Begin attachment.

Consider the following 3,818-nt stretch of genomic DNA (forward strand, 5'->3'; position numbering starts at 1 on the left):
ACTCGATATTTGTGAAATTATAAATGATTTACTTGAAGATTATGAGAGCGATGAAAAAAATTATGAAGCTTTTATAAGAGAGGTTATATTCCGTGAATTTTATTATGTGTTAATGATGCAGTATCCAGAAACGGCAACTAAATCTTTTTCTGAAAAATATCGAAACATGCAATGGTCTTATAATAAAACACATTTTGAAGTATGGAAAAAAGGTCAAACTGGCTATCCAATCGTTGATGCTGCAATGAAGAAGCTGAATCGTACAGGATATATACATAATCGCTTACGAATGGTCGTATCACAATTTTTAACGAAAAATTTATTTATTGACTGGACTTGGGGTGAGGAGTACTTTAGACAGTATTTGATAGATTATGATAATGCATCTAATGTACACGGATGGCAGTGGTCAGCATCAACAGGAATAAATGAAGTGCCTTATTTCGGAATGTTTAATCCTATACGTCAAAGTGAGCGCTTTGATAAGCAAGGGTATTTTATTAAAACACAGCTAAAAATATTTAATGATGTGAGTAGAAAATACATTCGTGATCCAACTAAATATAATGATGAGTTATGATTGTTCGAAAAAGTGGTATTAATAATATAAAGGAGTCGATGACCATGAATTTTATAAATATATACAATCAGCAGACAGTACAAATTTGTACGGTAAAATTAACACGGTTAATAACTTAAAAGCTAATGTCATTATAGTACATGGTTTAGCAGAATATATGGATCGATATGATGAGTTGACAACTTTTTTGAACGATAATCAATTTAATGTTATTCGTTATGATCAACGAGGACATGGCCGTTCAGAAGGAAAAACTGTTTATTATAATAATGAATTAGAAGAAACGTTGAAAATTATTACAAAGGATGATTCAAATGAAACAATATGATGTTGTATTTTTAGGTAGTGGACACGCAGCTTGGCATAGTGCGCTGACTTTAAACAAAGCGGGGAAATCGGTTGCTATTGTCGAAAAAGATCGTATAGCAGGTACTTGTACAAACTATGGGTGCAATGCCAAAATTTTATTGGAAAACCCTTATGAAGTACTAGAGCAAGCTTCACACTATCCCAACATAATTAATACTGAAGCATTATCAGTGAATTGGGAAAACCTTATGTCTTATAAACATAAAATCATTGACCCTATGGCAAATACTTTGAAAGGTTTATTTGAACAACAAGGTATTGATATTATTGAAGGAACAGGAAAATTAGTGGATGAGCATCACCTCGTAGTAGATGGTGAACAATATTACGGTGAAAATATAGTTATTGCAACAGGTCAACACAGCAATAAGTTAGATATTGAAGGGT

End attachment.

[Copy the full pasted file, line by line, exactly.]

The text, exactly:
Consider the following 3,818-nt stretch of genomic DNA (forward strand, 5'->3'; position numbering starts at 1 on the left):
ACTCGATATTTGTGAAATTATAAATGATTTACTTGAAGATTATGAGAGCGATGAAAAAAATTATGAAGCTTTTATAAGAGAGGTTATATTCCGTGAATTTTATTATGTGTTAATGATGCAGTATCCAGAAACGGCAACTAAATCTTTTTCTGAAAAATATCGAAACATGCAATGGTCTTATAATAAAACACATTTTGAAGTATGGAAAAAAGGTCAAACTGGCTATCCAATCGTTGATGCTGCAATGAAGAAGCTGAATCGTACAGGATATATACATAATCGCTTACGAATGGTCGTATCACAATTTTTAACGAAAAATTTATTTATTGACTGGACTTGGGGTGAGGAGTACTTTAGACAGTATTTGATAGATTATGATAATGCATCTAATGTACACGGATGGCAGTGGTCAGCATCAACAGGAATAAATGAAGTGCCTTATTTCGGAATGTTTAATCCTATACGTCAAAGTGAGCGCTTTGATAAGCAAGGGTATTTTATTAAAACACAGCTAAAAATATTTAATGATGTGAGTAGAAAATACATTCGTGATCCAACTAAATATAATGATGAGTTATGATTGTTCGAAAAAGTGGTATTAATAATATAAAGGAGTCGATGACCATGAATTTTATAAATATATACAATCAGCAGACAGTACAAATTTGTACGGTAAAATTAACACGGTTAATAACTTAAAAGCTAATGTCATTATAGTACATGGTTTAGCAGAATATATGGATCGATATGATGAGTTGACAACTTTTTTGAACGATAATCAATTTAATGTTATTCGTTATGATCAACGAGGACATGGCCGTTCAGAAGGAAAAACTGTTTATTATAATAATGAATTAGAAGAAACGTTGAAAATTATTACAAAGGATGATTCAAATGAAACAATATGATGTTGTATTTTTAGGTAGTGGACACGCAGCTTGGCATAGTGCGCTGACTTTAAACAAAGCGGGGAAATCGGTTGCTATTGTCGAAAAAGATCGTATAGCAGGTACTTGTACAAACTATGGGTGCAATGCCAAAATTTTATTGGAAAACCCTTATGAAGTACTAGAGCAAGCTTCACACTATCCCAACATAATTAATACTGAAGCATTATCAGTGAATTGGGAAAACCTTATGTCTTATAAACATAAAATCATTGACCCTATGGCAAATACTTTGAAAGGTTTATTTGAACAACAAGGTATTGATATTATTGAAGGAACAGGAAAATTAGTGGATGAGCATCACCTCGTAGTAGATGGTGAACAATATTACGGTGAAAATATAGTTATTGCAACAGGTCAACACAGCAATAAGTTAGATATTGAAGGGT